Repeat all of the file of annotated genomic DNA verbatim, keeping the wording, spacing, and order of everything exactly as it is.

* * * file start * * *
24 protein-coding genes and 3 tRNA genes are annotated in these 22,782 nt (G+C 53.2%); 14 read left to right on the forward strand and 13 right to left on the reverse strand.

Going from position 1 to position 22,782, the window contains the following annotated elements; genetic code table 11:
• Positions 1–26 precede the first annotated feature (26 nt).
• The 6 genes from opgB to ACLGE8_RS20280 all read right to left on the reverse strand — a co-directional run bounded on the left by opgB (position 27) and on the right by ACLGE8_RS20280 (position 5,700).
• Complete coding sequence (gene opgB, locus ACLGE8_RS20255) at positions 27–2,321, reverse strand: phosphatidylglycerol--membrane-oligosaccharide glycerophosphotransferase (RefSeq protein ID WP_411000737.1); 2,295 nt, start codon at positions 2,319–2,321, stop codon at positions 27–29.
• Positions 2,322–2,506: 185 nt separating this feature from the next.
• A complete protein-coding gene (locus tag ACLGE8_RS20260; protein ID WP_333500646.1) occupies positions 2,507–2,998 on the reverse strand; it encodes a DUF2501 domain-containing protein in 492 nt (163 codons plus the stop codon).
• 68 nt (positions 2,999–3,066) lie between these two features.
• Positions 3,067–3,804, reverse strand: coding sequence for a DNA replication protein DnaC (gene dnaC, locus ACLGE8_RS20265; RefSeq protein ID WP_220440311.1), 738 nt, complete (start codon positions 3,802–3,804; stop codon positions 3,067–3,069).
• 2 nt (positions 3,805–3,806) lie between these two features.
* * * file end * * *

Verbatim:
24 protein-coding genes and 3 tRNA genes are annotated in these 22,782 nt (G+C 53.2%); 14 read left to right on the forward strand and 13 right to left on the reverse strand.

Going from position 1 to position 22,782, the window contains the following annotated elements; genetic code table 11:
• Positions 1–26 precede the first annotated feature (26 nt).
• The 6 genes from opgB to ACLGE8_RS20280 all read right to left on the reverse strand — a co-directional run bounded on the left by opgB (position 27) and on the right by ACLGE8_RS20280 (position 5,700).
• Complete coding sequence (gene opgB, locus ACLGE8_RS20255) at positions 27–2,321, reverse strand: phosphatidylglycerol--membrane-oligosaccharide glycerophosphotransferase (RefSeq protein ID WP_411000737.1); 2,295 nt, start codon at positions 2,319–2,321, stop codon at positions 27–29.
• Positions 2,322–2,506: 185 nt separating this feature from the next.
• A complete protein-coding gene (locus tag ACLGE8_RS20260; protein ID WP_333500646.1) occupies positions 2,507–2,998 on the reverse strand; it encodes a DUF2501 domain-containing protein in 492 nt (163 codons plus the stop codon).
• 68 nt (positions 2,999–3,066) lie between these two features.
• Positions 3,067–3,804, reverse strand: coding sequence for a DNA replication protein DnaC (gene dnaC, locus ACLGE8_RS20265; RefSeq protein ID WP_220440311.1), 738 nt, complete (start codon positions 3,802–3,804; stop codon positions 3,067–3,069).
• 2 nt (positions 3,805–3,806) lie between these two features.